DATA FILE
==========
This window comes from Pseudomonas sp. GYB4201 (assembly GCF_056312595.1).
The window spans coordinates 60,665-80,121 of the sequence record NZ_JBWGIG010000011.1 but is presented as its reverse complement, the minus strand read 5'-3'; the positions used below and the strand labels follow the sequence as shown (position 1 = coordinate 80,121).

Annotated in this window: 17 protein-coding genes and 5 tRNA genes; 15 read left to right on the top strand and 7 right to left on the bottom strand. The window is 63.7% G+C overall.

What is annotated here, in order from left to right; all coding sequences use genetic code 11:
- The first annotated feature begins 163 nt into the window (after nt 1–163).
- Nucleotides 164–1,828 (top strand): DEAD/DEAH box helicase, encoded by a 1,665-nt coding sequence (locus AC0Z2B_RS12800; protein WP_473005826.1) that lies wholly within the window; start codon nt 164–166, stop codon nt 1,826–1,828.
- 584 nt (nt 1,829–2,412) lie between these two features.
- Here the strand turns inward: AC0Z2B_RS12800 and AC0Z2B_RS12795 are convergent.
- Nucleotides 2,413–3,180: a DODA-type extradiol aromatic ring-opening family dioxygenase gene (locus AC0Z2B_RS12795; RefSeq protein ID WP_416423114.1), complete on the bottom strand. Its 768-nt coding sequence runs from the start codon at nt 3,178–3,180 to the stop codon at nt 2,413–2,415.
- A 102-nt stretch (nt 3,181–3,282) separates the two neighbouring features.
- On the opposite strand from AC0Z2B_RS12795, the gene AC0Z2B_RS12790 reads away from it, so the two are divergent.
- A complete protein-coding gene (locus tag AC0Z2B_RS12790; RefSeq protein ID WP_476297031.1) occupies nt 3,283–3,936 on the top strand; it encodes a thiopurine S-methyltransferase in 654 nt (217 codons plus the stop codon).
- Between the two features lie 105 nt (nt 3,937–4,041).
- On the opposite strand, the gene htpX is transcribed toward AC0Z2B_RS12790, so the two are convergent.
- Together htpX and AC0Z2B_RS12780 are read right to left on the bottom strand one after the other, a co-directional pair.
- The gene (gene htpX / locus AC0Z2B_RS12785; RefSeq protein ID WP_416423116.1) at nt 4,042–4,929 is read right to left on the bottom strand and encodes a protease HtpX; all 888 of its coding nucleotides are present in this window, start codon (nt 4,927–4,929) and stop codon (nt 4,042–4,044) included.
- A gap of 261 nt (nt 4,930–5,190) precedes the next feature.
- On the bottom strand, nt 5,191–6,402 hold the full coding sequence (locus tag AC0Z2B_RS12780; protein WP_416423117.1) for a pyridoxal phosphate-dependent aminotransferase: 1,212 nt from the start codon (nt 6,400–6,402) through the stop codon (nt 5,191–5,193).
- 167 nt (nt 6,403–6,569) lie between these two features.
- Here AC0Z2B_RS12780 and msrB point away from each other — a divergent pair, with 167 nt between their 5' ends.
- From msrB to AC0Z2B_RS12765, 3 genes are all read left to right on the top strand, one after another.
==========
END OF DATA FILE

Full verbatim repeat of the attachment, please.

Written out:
This window comes from Pseudomonas sp. GYB4201 (assembly GCF_056312595.1).
The window spans coordinates 60,665-80,121 of the sequence record NZ_JBWGIG010000011.1 but is presented as its reverse complement, the minus strand read 5'-3'; the positions used below and the strand labels follow the sequence as shown (position 1 = coordinate 80,121).

Annotated in this window: 17 protein-coding genes and 5 tRNA genes; 15 read left to right on the top strand and 7 right to left on the bottom strand. The window is 63.7% G+C overall.

What is annotated here, in order from left to right; all coding sequences use genetic code 11:
- The first annotated feature begins 163 nt into the window (after nt 1–163).
- Nucleotides 164–1,828 (top strand): DEAD/DEAH box helicase, encoded by a 1,665-nt coding sequence (locus AC0Z2B_RS12800; protein WP_473005826.1) that lies wholly within the window; start codon nt 164–166, stop codon nt 1,826–1,828.
- 584 nt (nt 1,829–2,412) lie between these two features.
- Here the strand turns inward: AC0Z2B_RS12800 and AC0Z2B_RS12795 are convergent.
- Nucleotides 2,413–3,180: a DODA-type extradiol aromatic ring-opening family dioxygenase gene (locus AC0Z2B_RS12795; RefSeq protein ID WP_416423114.1), complete on the bottom strand. Its 768-nt coding sequence runs from the start codon at nt 3,178–3,180 to the stop codon at nt 2,413–2,415.
- A 102-nt stretch (nt 3,181–3,282) separates the two neighbouring features.
- On the opposite strand from AC0Z2B_RS12795, the gene AC0Z2B_RS12790 reads away from it, so the two are divergent.
- A complete protein-coding gene (locus tag AC0Z2B_RS12790; RefSeq protein ID WP_476297031.1) occupies nt 3,283–3,936 on the top strand; it encodes a thiopurine S-methyltransferase in 654 nt (217 codons plus the stop codon).
- Between the two features lie 105 nt (nt 3,937–4,041).
- On the opposite strand, the gene htpX is transcribed toward AC0Z2B_RS12790, so the two are convergent.
- Together htpX and AC0Z2B_RS12780 are read right to left on the bottom strand one after the other, a co-directional pair.
- The gene (gene htpX / locus AC0Z2B_RS12785; RefSeq protein ID WP_416423116.1) at nt 4,042–4,929 is read right to left on the bottom strand and encodes a protease HtpX; all 888 of its coding nucleotides are present in this window, start codon (nt 4,927–4,929) and stop codon (nt 4,042–4,044) included.
- A gap of 261 nt (nt 4,930–5,190) precedes the next feature.
- On the bottom strand, nt 5,191–6,402 hold the full coding sequence (locus tag AC0Z2B_RS12780; protein WP_416423117.1) for a pyridoxal phosphate-dependent aminotransferase: 1,212 nt from the start codon (nt 6,400–6,402) through the stop codon (nt 5,191–5,193).
- 167 nt (nt 6,403–6,569) lie between these two features.
- Here AC0Z2B_RS12780 and msrB point away from each other — a divergent pair, with 167 nt between their 5' ends.
- From msrB to AC0Z2B_RS12765, 3 genes are all read left to right on the top strand, one after another.